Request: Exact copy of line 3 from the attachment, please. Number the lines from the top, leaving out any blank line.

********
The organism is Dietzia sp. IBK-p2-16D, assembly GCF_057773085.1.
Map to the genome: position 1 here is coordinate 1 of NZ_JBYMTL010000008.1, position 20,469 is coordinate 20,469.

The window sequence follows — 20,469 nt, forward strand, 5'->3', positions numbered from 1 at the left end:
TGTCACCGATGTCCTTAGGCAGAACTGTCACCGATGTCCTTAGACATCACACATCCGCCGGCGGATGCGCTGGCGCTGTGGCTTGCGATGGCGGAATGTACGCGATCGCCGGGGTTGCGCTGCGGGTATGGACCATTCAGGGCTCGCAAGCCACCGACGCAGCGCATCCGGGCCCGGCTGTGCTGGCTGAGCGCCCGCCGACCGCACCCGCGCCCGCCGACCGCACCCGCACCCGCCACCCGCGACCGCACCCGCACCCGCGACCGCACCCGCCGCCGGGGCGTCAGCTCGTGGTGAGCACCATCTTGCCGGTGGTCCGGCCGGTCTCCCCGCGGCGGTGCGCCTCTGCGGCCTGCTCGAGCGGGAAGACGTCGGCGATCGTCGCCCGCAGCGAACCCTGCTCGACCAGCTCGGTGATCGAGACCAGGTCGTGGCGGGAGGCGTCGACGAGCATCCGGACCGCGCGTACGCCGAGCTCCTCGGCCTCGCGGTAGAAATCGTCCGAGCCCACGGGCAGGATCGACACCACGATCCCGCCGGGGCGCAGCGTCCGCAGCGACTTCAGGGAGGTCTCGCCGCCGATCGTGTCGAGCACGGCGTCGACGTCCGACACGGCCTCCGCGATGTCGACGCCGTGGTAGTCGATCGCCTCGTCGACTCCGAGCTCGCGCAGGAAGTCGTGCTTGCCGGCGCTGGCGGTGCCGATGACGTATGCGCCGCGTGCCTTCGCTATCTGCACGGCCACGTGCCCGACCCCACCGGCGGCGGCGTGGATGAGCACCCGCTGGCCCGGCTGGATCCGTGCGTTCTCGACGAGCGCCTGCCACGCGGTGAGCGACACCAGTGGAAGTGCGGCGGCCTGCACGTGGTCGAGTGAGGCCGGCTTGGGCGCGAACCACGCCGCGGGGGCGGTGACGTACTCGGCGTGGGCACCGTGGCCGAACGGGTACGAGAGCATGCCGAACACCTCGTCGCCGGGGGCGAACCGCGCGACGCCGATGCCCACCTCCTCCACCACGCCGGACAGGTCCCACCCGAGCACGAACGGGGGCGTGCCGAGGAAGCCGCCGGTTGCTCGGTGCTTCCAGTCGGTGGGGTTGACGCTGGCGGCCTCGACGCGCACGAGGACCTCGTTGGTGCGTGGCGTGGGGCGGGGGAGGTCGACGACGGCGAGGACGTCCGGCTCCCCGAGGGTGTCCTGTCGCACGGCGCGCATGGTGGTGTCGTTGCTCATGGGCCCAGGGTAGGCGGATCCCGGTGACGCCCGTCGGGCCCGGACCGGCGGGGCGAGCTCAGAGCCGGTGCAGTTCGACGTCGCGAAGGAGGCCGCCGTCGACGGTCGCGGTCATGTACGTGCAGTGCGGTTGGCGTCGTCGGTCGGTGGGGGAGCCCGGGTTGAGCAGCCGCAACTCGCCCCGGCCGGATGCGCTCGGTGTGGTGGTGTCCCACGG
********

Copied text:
The window sequence follows — 20,469 nt, forward strand, 5'->3', positions numbered from 1 at the left end: